As season five of Vikings arrives, one titan will still loom large, if not in human form then in legacy. Ragnar Lothbrok (Travis Fimmel) died a valiant death last season, so it’s only fitting to revisit some of his greatest moments and prognosticate on what the Norse king’s death means for seasons to come.
Ragnar defeats Earl Haraldson
It didn’t take long for Ragnar to go from humble farmer to Earl of Kattegat, defeating Earl Haraldson (Gabriel Byrne) in an epic battle, the first of many shows of power for the Viking. Things weren’t looking good for a hobbling Ragnar when his sword was destroyed, but as the men reached the next round, battling with axes and each laying blows, Ragnar lay the final one, felling Haraldson to take the Earldom.
Ragnar attempts to seduce a monk
As Athelstan (George Blagden) read the good book, Ragnar and Lagertha (Katheryn Winnick) were at it hammer and tongs before a dismount and an indecent proposal for their slave-monk. How’s about an unholy ménage à trois?
“Come on,” said a topless Ragnar. “Don’t you want to? You’ll enjoy it.”
Athelstan protested celibacy and monkness while Ragnar lay his well-muscled torso next to him suggestively and Lagertha showed some leg. As Athelstan tried to pray the temptation away, his master gave up. “Go to sleep then, with your God,” teased Ragnar before giving him a cheeky nash of the teeth. Good Lord!
Ragnar blood-eagles Jarl Borg
“Since you consort with eagles, I will draw a blood eagle on your back and your ribcage will spring apart… like wings.”
In season two’s "Blood Eagle", Ragnar displayed the ultimate show of power, meting out one of the most brutal of Viking punishments after Jarl Borg (Thorbjørn Harr) attempted to usurp him as Earl of Kattegat and threatened to kill his family. Anyone who challenged Ragnar after witnessing this harrowing torture would be a fool indeed.
Ragnar becomes king
King Horik’s (Donal Logue) treachery would be repaid in kind on this night of daggers in the season two finale. Behind the king’s so-called alliance with Ragnar was a plan to kill his entire family and take Kattegat. But with Floki (Gustaf Skarsgård) as a mole, Ragnar had Horik’s measure, turning the tables, and brutally slaying him and most of his family. In the final scene, Ragnar sat atop a cliff alone, finally holding the royal sword.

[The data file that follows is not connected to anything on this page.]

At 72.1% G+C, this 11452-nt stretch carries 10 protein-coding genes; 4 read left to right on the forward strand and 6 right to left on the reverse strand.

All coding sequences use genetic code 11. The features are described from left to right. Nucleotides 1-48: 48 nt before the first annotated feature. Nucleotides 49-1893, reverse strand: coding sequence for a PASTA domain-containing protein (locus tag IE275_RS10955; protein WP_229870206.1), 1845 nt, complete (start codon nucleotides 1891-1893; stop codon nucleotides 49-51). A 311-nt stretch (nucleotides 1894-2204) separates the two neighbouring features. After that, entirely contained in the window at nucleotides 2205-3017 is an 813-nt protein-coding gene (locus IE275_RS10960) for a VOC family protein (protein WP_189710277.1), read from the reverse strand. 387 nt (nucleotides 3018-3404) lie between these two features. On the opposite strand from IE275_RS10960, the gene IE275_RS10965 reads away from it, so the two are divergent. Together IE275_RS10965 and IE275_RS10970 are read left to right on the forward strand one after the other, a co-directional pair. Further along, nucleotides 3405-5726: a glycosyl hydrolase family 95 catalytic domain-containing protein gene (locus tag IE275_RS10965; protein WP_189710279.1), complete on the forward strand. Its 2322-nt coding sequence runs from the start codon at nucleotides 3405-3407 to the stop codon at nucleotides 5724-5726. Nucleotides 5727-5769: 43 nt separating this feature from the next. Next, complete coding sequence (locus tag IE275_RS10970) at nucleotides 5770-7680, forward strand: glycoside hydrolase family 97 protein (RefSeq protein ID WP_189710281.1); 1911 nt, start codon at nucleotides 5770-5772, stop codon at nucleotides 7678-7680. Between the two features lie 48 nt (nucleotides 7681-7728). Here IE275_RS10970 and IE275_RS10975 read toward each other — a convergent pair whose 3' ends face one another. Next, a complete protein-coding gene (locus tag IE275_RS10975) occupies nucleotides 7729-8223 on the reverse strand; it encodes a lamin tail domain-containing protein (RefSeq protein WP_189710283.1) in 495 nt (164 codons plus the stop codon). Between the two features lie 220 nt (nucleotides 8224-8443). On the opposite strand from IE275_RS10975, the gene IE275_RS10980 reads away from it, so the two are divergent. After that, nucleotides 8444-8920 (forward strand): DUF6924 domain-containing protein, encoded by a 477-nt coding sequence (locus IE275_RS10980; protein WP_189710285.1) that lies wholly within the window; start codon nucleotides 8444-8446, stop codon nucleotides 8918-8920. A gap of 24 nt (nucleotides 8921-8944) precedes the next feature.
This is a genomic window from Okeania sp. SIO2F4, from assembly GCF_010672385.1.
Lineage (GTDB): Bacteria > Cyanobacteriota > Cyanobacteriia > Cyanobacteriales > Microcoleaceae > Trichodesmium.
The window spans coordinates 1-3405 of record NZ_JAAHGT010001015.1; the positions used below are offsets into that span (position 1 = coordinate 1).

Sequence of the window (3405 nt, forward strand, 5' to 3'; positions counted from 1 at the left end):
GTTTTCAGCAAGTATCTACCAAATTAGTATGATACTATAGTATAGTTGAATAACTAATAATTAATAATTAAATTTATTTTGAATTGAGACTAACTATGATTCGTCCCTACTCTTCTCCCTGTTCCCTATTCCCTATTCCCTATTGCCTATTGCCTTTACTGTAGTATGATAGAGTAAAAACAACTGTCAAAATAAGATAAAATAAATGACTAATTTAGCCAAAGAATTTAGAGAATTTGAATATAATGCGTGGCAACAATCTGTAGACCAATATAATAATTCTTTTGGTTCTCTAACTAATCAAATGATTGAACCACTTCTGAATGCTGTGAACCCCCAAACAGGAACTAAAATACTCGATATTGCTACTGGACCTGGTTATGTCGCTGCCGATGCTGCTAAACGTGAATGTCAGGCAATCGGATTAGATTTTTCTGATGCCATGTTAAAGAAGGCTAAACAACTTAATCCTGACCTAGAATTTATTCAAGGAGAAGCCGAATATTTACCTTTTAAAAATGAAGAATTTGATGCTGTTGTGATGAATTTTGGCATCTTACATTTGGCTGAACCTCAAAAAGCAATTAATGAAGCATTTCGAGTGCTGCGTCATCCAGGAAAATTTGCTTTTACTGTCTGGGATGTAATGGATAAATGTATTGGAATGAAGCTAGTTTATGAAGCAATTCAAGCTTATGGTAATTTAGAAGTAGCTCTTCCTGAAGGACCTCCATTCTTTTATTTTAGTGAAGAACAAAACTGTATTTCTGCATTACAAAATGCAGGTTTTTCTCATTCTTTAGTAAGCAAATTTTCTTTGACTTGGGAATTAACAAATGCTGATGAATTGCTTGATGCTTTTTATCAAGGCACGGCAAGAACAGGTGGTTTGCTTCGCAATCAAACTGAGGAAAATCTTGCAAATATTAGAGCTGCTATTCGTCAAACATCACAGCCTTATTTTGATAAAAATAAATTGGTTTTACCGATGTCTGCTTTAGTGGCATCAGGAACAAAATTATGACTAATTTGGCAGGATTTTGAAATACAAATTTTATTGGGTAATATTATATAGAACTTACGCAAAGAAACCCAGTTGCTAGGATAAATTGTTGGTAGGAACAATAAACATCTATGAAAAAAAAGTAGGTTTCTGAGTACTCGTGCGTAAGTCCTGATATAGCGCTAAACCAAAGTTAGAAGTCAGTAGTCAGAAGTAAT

Ragnar grieves Athelstan
In a moving soliloquy in season three, Ragnar buried his friend and spiritual guide, Athelstan, in the forest after Floki murdered him. It was a rare depiction of absolute vulnerability in Ragnar as he payed tribute to and grieved Athelstan.
“Why did you have to die? We had so much more to talk about… What am I to do now, hmm? I hate you for leaving me! I ache from your loss. There is nothing that can console me now.”
Ragnar invades Paris via his fake death
In the ultimate bait-and-switch, Ragnar, thought dead by everyone but his son Bjorn (Alexander Ludwig), leapt out of a coffin during a funeral inside the Paris cathedral. “I win,” he said, as he took Princess Gisla (Morgane Polanski) hostage and let his Viking hordes in to attack. They weren’t successful in taking Paris, but it was a mighty bold move by Ragnar to infiltrate the capital.
Ragnar challenges his sons to kill him
After returning from self-imposed exile, Ragnar challenged his now grown sons Sigurd (David Lindström), Ivar (Alex Høgh Andersen), Ubbe (Jordan Patrick Smith) and Hvitserk (Marco Ilsø) to kill him and take the throne as king. For who would want Ragnar as king now after he abandoned Kattegat and his own sons?
“WHO WANTS TO BE KING?” he yelled ferociously, in another tour de force from Fimmel. “So, now boys, who’s going to do it then? Who’s going to kill me? What about you, Hvitserk? Do you think you’re a man now? I dare you. Put me out of my misery. Do it!”
Ragnar’s epic (real) death
Ragnar cheated death a number of times, but in season four’s "All His Angels", his life finally came to a brutal end at the instigation of King Aelle (Ivan Kaye). Bloodied but defiant as ever, the Norse king hung in a cage above a nest of vipers to deliver his final words:
“This hero that comes into Valhalla does not lament his death. I shall not enter Odin’s hall with fear.”
The trap door opened as Ragnar fell into the pit, bravely taking each deadly bite until his last breath as the crowd looked on above. It was gut-wrenching viewing and devastating for fans everywhere.
While the great man has (hopefully) gone to Valhalla, it seems the ghost of Ragnar Lothbrok will linger, defining the events of season five at least. As The Seer tells Lagertha in the season five trailer, “You have only seen the beginning of the end. The consequences of Ragnar’s death are not yet played out.”
So what does that mean? In a word: Ivar. Or in five: Ivar starts a civil war. The rogue son and Ragnar’s choice to succeed him set the ball rolling after murdering his brother Sigurd, putting Ragnar’s sons at loggerheads. And Ivar’s wrath will continue as he attempts to take the throne from freshly minted queen Lagertha, who murdered his mother, Queen Aslaug (Alyssa Sutherland).
But could the The Seer’s reference to “the beginning of the end” bode something more? Could he be referring to the end of the Viking Age? As Lagertha warns in early season five footage, “The end of our world is here.”
Watch the season five premiere of Vikings on Wednesday 6 December at 9:30pm on SBS.